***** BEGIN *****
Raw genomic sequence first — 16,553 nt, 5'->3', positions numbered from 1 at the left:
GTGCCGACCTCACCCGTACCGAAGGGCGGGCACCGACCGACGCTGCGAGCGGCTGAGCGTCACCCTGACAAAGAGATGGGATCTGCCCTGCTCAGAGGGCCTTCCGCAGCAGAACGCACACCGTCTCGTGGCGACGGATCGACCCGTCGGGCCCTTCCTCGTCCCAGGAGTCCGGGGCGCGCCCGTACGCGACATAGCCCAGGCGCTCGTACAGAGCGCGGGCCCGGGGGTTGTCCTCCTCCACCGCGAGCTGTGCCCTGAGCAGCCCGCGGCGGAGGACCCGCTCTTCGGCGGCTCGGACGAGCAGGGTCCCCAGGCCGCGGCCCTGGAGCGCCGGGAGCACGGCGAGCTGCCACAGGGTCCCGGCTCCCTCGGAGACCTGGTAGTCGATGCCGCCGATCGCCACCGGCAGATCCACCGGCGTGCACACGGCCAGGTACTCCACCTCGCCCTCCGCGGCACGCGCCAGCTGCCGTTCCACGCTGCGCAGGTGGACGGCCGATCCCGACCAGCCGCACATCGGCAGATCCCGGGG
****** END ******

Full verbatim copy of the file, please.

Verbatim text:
Raw genomic sequence first — 16,553 nt, 5'->3', positions numbered from 1 at the left:
GTGCCGACCTCACCCGTACCGAAGGGCGGGCACCGACCGACGCTGCGAGCGGCTGAGCGTCACCCTGACAAAGAGATGGGATCTGCCCTGCTCAGAGGGCCTTCCGCAGCAGAACGCACACCGTCTCGTGGCGACGGATCGACCCGTCGGGCCCTTCCTCGTCCCAGGAGTCCGGGGCGCGCCCGTACGCGACATAGCCCAGGCGCTCGTACAGAGCGCGGGCCCGGGGGTTGTCCTCCTCCACCGCGAGCTGTGCCCTGAGCAGCCCGCGGCGGAGGACCCGCTCTTCGGCGGCTCGGACGAGCAGGGTCCCCAGGCCGCGGCCCTGGAGCGCCGGGAGCACGGCGAGCTGCCACAGGGTCCCGGCTCCCTCGGAGACCTGGTAGTCGATGCCGCCGATCGCCACCGGCAGATCCACCGGCGTGCACACGGCCAGGTACTCCACCTCGCCCTCCGCGGCACGCGCCAGCTGCCGTTCCACGCTGCGCAGGTGGACGGCCGATCCCGACCAGCCGCACATCGGCAGATCCCGGGG